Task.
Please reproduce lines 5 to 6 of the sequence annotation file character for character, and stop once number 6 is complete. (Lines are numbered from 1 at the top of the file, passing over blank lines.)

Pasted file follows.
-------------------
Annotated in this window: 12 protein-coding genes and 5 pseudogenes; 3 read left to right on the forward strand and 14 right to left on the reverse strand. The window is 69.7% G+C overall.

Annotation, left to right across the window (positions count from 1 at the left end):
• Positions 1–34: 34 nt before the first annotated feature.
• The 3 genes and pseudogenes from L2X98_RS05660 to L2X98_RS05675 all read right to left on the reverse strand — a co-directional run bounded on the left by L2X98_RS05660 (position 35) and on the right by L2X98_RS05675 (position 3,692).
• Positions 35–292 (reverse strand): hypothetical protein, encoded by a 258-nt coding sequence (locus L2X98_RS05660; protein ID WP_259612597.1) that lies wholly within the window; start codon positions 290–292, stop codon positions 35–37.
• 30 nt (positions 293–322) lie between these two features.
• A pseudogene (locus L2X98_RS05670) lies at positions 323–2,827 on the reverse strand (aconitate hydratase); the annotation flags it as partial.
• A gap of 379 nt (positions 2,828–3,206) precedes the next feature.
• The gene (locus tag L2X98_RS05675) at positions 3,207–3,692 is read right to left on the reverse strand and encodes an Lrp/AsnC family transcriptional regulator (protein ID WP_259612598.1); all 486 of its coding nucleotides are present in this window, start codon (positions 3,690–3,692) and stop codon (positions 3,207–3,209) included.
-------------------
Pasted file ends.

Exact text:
• Positions 35–292 (reverse strand): hypothetical protein, encoded by a 258-nt coding sequence (locus L2X98_RS05660; protein ID WP_259612597.1) that lies wholly within the window; start codon positions 290–292, stop codon positions 35–37.
• 30 nt (positions 293–322) lie between these two features.